My visit to Qinghai Lake was part of my Tibet tour, but Qinghai Lake deserves it’s own blog post. This is the largest lake in China and is situated high in the Tibetan plateau at 3,205m above sea level. Although it’s part of Tibet, it’s not in the Tibet Autonomous Region so you don’t need a travel permit to visit this place. Qinghai Lake is not just the largest lake in China, but it is also a salt water lake. It’s believe that Qinghai Lake was actually a sea that was cut off when the Indian sub-continent crashed into the Asia continent millions of years ago to form the Himalaya mountains. Of course the local legends have more colourful explanations of how the  lake was formed.

This is a popular tourist spot and is quite crowded in summer. In winter it gets very cold and the lake freezes over. There is an island with a temple on it and is only accessible in winter when the lake freezes and you walk over the ice. Many pilgrims will visit the temple during this time to pray.

Getting to Qinghai lake requires you to hire a car and is around 2hrs drive from Xining, the nearest city. The scenery along the drive is quite nice with grasslands, farmlands and mountains forming a backdrop. There are few tourist facilities with public toilets. So whatever facilities that are present are overused to the point of being a health hazard. We had to take the internal bus to the lake side since visitors are not allowed to drive their vehicles into the lake area.

The public parking area where all visitors have to park their vehicles and take the internal buses to the lake side.
The public parking area where all visitors have to park their vehicles and take the internal buses to the lake side.
While waiting for the bus, you can see the train that goes to Lhasa.
While waiting for the bus, you can see the train that goes to Lhasa. The Qinghai-Tibet railway line runs pass this point.
The area where we were was surrounded by sand dunes and grasslands.
The area where we were was surrounded by sand dunes and grasslands.
Our first look at part of Qinghai Lake. The lake area is 4,317 sq km, so we are just standing at a small part of it.
Our first look at part of Qinghai Lake. The lake area is 4,317 sq km, so we are just standing at a small part of it.

You can trust the Chinese to convert any natural attraction into a paying tourist spot. There is a playground for kids, boat rides, horse and camel rides, photography with ethnic costumes, and camping facilities. The local Tibetans also find any opportunity to harass tourists for money.

I wonder what this boat is supposed to be. Not many people bothered to visit it.
I wonder what this boat is supposed to be. Not many people bothered to visit it as it involved an energy sapping climb up a small hill.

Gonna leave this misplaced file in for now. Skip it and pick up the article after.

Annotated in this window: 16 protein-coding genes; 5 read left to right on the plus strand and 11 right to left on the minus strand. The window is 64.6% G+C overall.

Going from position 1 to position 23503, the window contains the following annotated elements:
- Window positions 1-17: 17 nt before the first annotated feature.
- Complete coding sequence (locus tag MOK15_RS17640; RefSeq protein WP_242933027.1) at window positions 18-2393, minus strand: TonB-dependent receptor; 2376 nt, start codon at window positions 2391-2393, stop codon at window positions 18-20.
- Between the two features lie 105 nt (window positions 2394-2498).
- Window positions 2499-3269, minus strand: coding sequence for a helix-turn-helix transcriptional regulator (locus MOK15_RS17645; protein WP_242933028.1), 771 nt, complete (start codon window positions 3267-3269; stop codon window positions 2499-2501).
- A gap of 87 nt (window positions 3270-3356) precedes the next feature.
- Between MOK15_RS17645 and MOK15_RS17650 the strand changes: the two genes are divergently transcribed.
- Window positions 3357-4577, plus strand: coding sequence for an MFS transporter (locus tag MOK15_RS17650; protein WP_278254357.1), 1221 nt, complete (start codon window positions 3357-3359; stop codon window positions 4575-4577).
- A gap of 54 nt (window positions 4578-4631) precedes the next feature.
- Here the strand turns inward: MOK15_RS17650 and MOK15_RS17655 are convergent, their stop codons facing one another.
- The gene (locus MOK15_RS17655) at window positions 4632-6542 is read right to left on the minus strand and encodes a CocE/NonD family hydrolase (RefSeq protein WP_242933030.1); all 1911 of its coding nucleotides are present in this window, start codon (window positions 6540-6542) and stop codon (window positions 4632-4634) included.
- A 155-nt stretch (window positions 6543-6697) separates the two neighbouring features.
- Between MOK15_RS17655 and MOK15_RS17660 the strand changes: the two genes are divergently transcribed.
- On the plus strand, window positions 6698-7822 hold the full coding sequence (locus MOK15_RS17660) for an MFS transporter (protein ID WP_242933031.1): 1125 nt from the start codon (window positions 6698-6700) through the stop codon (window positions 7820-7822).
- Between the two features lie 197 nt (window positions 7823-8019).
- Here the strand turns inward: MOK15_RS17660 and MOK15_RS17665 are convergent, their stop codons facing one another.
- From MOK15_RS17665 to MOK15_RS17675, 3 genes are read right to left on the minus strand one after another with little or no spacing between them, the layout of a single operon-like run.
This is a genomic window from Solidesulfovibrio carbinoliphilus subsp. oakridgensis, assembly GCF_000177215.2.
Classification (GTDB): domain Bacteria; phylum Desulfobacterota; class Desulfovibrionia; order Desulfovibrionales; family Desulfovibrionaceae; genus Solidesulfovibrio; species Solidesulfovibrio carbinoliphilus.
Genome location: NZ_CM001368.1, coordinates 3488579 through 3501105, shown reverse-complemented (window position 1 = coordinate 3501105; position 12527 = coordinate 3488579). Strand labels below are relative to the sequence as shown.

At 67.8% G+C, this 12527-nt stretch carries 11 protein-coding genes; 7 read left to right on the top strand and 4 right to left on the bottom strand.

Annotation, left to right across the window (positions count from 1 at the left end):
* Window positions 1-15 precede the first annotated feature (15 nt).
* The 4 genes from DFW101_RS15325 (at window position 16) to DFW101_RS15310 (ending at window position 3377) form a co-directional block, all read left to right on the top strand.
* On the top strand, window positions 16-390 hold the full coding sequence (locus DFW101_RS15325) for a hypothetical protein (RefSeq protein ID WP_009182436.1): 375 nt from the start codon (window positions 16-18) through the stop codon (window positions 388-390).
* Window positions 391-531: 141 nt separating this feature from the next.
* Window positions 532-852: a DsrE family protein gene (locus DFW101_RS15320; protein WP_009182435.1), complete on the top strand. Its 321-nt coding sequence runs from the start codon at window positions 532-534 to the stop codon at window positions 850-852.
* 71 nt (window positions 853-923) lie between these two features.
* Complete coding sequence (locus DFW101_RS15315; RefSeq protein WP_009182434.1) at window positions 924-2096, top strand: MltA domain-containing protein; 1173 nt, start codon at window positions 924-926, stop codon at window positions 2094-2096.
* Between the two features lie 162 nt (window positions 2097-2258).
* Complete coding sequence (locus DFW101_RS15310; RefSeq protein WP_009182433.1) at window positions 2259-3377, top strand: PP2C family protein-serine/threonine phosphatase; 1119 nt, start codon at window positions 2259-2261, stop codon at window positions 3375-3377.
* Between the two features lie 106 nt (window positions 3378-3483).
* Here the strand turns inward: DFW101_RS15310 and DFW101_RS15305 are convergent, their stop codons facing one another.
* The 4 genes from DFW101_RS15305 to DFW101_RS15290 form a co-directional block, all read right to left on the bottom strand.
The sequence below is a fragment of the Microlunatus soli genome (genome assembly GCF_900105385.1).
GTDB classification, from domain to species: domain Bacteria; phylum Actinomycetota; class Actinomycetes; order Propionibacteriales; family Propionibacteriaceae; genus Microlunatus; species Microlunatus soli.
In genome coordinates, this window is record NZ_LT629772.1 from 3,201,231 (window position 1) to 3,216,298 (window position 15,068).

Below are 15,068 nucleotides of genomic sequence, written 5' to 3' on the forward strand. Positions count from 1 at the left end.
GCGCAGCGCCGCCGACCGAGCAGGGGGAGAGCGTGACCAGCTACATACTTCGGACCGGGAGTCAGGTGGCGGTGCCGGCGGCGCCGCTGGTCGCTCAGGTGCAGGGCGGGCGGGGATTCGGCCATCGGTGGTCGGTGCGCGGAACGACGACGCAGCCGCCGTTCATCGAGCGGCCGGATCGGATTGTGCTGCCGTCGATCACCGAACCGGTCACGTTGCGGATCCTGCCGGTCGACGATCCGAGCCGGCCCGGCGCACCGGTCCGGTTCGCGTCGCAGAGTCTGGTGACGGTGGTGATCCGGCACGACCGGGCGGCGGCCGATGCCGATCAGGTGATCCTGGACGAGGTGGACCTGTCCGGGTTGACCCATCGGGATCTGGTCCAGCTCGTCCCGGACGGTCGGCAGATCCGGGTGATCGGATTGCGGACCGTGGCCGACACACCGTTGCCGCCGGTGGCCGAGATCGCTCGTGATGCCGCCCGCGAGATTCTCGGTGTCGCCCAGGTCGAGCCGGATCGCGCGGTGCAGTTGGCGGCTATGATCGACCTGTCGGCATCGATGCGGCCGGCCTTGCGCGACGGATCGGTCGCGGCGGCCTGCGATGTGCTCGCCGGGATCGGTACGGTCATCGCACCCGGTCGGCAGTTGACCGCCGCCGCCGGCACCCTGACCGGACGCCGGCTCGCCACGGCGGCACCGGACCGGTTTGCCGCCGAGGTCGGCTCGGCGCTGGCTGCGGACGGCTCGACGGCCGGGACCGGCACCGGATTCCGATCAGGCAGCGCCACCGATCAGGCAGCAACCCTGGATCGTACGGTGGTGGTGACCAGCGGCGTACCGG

Horse riding is available for a fee of course.
Horse riding is available for a fee of course, and you have to bargain.
Some Tibetan flags.
Some Tibetan flags.
The jetty where we took our little boat ride.
The jetty where we took our little boat ride. The boat ride is not free but it was included in our tour.
Waiting for the boat to arrive. It's only a small round trip of 10-15 minutes.
Waiting for the boat to arrive. It’s only a small round trip of 10-15 minutes.
All aboard! And waiting for our chain smoking captain to arrive.
All aboard! And waiting for our chain smoking captain to arrive.
The lake is actually quite nice once you get away from the tourist crowds.
The lake is actually quite nice once you get away from the tourist crowds.
The sign says this is the most beautiful lake in China. But with all the commercialization around it, I beg to differ.
The inscription says this is the most beautiful lake in China. But with all the commercialization around it, I beg to differ.

According to scientists, Qinghai Lake is shrinking due to over grazing, land reclamation, and other natural causes (global warming?). Many of the rivers feeding the lake have dried up over the years. In the last 100 years, the lake has lost more than 11% of its surface area. So it’s a good idea to visit this lake before it disappears forever.

Cycling is a popular past time around the lake, although for those of us not acclimatized to higher altitudes it would be quite strenuous to cycle at more than 3,000m altitude. There is an annual Qinghai Lake International Cycling Race that takes place here in July. One of my friends has raised the idea to do a round-the-lake cycling tour (roughly 1 week duration). That sounds like a great idea for a future blog.

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